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 Wheels For Transporting Your Fishing Kayak
This article presents different approaches to transporting your kayak on land.
In most cases, you won't need wheels for your W kayak, as you'll just drag it from your vehicle to your launching spot, and back.
But if you must carry it over long stretches of asphalt or concrete pavement, you may want to consider shielding its hulls from excessive abrasion by attaching the lid of a plastic bin to the part of its hulls that come in contact with the pavement. It's an inexpensive, easy, and lightweight solution, and the lid can fold easily, so you can store it in one of the hull tips when you're fishing and paddling.
The drawback of dragging a kayak is that it's not as easy as transporting it on wheels.

Kayak anglers have different fishing styles, and they fish in different environments. This fact, as well as logistic issues, affects the way they rig their fishing kayak with wheels (or a single wheel), a kayak trolley, cart or a simple mat.

What you need from your fishing kayak wheels:

We put this benefit first, because kayak anglers are often enthusiastic about making a perfect kayak trolley, and they tend to overlook the fact that once they reach the water, they'll have to take it with them on board their kayak. Kayak wheels should be lightweight and preferably small in size, so you could easily tuck them in one of the storage compartments in the hull tips, or on top of them.

Solid Construction
You definitely don't want your wheel cart to fall apart while you're on your way from your car to the water, or back. Although it's possible to drag W fishing kayaks, it's not recommended to do it over long distances on asphalt or concrete pavement.

All-Terrain Capability
Wheels that are too small or too narrow could sink in sand, or in mud.  You should remember this when you purchase the wheels for your fishing kayak trolley,

Sometimes you may require to pass with your fishing kayak in tight spaces. For example, in the space between two cars in a parking lot. In such cases, being able to control your fishing kayak on wheels is important.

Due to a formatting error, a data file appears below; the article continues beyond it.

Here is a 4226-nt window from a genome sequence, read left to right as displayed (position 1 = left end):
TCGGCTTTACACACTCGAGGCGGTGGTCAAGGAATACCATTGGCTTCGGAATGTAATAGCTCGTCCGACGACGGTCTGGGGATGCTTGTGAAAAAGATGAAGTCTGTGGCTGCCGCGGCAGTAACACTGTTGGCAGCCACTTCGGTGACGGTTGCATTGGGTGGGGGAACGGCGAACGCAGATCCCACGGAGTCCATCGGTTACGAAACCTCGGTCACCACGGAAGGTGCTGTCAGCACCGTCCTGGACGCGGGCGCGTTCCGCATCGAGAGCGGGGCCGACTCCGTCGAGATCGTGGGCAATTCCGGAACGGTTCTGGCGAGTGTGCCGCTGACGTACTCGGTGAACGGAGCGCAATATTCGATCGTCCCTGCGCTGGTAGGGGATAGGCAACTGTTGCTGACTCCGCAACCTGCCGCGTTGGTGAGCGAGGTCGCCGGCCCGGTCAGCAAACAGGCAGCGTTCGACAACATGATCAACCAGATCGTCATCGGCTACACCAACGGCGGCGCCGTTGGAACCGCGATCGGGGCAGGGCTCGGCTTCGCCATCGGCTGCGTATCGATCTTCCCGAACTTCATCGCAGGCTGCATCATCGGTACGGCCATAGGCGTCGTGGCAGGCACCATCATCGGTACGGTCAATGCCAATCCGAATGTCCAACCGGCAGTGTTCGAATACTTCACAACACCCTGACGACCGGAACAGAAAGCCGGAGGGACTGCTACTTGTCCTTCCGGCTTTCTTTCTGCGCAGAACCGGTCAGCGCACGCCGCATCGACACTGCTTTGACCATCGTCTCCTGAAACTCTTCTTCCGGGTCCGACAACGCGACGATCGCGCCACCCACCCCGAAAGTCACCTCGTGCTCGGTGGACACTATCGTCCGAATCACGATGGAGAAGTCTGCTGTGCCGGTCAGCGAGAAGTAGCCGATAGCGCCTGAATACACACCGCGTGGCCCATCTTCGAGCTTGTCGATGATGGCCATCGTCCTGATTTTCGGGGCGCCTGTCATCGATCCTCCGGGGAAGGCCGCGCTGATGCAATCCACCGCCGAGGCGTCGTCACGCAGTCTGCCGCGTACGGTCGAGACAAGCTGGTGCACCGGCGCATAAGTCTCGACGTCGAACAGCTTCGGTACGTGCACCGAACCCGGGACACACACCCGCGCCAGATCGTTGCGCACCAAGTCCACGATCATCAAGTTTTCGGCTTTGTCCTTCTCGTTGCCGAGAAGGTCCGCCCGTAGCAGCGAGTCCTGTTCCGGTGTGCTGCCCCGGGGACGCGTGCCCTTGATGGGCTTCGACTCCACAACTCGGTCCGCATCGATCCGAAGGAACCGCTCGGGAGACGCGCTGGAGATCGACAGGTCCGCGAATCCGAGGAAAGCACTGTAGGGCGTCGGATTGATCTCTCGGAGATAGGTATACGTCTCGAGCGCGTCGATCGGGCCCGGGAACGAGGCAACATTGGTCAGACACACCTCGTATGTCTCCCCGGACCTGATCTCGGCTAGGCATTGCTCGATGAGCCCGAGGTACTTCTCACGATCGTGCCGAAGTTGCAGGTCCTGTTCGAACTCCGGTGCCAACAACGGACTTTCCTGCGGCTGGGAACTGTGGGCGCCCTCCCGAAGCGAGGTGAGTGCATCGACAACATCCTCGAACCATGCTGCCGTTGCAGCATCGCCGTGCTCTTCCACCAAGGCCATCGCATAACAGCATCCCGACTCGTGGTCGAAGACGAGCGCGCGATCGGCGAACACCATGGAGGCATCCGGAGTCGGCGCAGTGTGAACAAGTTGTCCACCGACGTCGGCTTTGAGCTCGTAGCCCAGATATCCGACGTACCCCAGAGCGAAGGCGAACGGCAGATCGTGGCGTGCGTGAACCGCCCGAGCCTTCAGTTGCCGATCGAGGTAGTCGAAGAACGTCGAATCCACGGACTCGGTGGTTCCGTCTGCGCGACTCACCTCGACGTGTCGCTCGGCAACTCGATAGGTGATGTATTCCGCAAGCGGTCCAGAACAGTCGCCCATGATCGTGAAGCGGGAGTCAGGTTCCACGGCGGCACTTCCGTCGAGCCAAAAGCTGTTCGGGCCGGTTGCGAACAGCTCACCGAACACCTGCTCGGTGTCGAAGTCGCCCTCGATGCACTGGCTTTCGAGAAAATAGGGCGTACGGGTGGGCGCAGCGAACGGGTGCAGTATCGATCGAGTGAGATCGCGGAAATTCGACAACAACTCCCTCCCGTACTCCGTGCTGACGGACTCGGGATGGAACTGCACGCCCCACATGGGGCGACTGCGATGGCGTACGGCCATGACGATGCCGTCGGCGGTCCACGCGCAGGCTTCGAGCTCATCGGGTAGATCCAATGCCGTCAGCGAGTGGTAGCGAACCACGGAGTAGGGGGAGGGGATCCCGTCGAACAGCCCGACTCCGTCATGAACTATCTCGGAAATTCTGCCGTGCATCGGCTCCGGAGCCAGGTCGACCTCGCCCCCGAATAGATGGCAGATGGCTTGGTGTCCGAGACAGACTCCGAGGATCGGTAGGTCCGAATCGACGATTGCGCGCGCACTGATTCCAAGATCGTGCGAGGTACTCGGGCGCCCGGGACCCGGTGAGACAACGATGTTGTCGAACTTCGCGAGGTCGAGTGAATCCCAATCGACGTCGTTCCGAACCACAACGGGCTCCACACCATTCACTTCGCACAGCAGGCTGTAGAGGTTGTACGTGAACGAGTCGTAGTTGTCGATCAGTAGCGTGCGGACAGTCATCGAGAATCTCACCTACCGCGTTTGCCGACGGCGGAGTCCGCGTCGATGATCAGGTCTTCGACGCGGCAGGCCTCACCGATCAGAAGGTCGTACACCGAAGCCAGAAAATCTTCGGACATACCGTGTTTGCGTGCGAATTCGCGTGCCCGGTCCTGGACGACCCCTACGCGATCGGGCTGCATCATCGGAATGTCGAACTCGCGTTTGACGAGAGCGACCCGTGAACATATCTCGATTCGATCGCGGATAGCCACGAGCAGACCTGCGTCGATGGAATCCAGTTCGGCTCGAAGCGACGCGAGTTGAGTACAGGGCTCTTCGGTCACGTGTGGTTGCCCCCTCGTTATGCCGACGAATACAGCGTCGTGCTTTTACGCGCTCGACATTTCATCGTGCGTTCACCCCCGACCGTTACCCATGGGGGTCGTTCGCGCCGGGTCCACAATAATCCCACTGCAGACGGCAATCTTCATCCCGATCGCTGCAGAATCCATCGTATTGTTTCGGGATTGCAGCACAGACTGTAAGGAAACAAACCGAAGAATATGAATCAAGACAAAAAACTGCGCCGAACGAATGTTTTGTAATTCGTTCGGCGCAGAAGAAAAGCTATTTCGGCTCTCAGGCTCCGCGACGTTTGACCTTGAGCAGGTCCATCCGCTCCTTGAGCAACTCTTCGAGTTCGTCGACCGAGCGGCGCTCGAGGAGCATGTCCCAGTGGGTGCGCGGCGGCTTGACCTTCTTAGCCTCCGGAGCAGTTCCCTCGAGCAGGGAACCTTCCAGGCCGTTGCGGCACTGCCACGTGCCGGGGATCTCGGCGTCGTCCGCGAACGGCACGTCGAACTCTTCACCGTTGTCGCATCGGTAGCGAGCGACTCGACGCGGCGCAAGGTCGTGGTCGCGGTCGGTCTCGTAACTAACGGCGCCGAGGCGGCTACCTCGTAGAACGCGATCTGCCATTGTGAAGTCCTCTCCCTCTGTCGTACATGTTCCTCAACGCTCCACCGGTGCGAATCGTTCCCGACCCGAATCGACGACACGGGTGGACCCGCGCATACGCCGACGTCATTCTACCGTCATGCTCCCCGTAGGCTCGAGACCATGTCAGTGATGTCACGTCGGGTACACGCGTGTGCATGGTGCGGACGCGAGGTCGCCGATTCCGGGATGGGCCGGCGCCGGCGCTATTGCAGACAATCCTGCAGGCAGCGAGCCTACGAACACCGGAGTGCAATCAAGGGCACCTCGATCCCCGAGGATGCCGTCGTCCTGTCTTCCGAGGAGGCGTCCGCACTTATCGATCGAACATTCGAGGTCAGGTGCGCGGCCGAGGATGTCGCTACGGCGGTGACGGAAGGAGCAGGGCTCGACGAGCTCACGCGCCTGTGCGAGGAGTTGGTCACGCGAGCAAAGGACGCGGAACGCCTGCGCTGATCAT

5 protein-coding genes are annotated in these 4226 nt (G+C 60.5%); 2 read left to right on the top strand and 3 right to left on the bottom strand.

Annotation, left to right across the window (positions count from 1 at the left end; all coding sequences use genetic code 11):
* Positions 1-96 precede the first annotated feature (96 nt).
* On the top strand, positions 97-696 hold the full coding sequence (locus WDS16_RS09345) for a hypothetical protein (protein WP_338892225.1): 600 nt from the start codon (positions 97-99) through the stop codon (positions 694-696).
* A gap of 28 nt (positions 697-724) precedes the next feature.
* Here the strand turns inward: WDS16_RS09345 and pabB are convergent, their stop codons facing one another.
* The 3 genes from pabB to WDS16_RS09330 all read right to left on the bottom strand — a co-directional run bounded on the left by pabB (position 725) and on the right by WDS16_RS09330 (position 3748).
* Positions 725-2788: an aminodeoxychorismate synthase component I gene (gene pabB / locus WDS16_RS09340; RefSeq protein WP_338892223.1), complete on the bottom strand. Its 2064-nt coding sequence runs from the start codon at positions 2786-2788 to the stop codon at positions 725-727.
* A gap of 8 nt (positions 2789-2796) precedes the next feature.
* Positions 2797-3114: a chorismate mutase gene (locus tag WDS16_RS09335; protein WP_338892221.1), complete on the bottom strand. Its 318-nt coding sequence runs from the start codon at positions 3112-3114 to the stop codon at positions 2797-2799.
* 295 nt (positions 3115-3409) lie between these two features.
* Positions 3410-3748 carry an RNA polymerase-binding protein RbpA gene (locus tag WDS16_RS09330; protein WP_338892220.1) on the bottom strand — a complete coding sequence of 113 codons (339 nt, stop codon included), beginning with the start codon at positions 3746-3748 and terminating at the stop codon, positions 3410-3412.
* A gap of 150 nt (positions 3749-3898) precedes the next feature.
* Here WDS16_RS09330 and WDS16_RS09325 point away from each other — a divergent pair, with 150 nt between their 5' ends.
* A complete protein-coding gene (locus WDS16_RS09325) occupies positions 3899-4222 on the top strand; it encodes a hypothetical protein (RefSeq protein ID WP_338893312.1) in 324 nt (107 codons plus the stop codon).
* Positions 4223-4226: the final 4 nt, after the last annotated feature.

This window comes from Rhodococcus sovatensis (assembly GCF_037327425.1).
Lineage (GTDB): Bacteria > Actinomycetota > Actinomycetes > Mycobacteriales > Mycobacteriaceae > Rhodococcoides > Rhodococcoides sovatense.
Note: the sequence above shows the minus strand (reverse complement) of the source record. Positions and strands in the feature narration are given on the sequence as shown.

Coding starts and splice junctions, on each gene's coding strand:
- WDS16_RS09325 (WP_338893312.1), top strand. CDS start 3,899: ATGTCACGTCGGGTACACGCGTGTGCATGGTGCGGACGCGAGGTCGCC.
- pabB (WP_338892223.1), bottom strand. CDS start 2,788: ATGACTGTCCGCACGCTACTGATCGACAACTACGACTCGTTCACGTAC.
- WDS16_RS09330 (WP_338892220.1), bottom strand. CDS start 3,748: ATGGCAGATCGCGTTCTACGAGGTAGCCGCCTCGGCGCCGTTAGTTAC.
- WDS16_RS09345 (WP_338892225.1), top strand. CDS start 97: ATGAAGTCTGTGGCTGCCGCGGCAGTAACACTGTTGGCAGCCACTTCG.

Ease of Use - Attachment
Attaching the wheels to your fishing kayak, as well as detaching them should be quick and easy. You definitely don't want to waste time and energy on complicated systems for attaching the trolley to your kayak.

Here Are Examples of Different Solutions Found by Kayak Anglers From All Over the USA, and One From the UK:

rigging fishing kayak: wheels for transportation Donavan Campbell, North Carolina:  2010, Wheels for W300 stream fishing kayak
Electric motor fishing kayak, New York John Zoltner, New York:  2009, W500 fishing Kayak with flip wheels
Fishing kayak on trolley (wheelcart), Long Island, NY Doug Hord, Long Island, New York:  2010, Fishing kayak wheelcart
Jesse's dog on his fishing kayak, Southern California Jesse Hamilton, California:  2009, Wheels for W300 fishing kayak
California fishing kayak review Dennis Vircks, California:  2008, Fishing kayak with inflatable wheel
Fred showing a trout he caught in his fishing kayak Fred Jelinek, North Carolina:  Wheels for fishing Kayak transportation
Hand trolley for fishing kayak - Florida Jeff McGovern, Florida:  2008, One-hand kayak trolley
Robert's fishing kayak, FL. icon Robert Young, W. Florida:  2009, Wheels for mangrove fishing kayak
Wheel for transporting fishing kayak
John Putnam, Massachusetts:  Fishing kayak with folding inflatable wheel
Fishing kayak with gas engine and outriggers Jim McGilvray, United Kingdom:  Kayak with folding wheels
pulling mat for transporting fishing kayaks Gary Rankel, Florida:  2007, Pulling mat for fishing kayak
Trolley for fishing kayak Jamie Harter, Wisconsin:  Fishing kayak trolley
Outrigger fishing kayak - Florida Wayne Taylor, Florida:  Wheels for fishing kayak transportation

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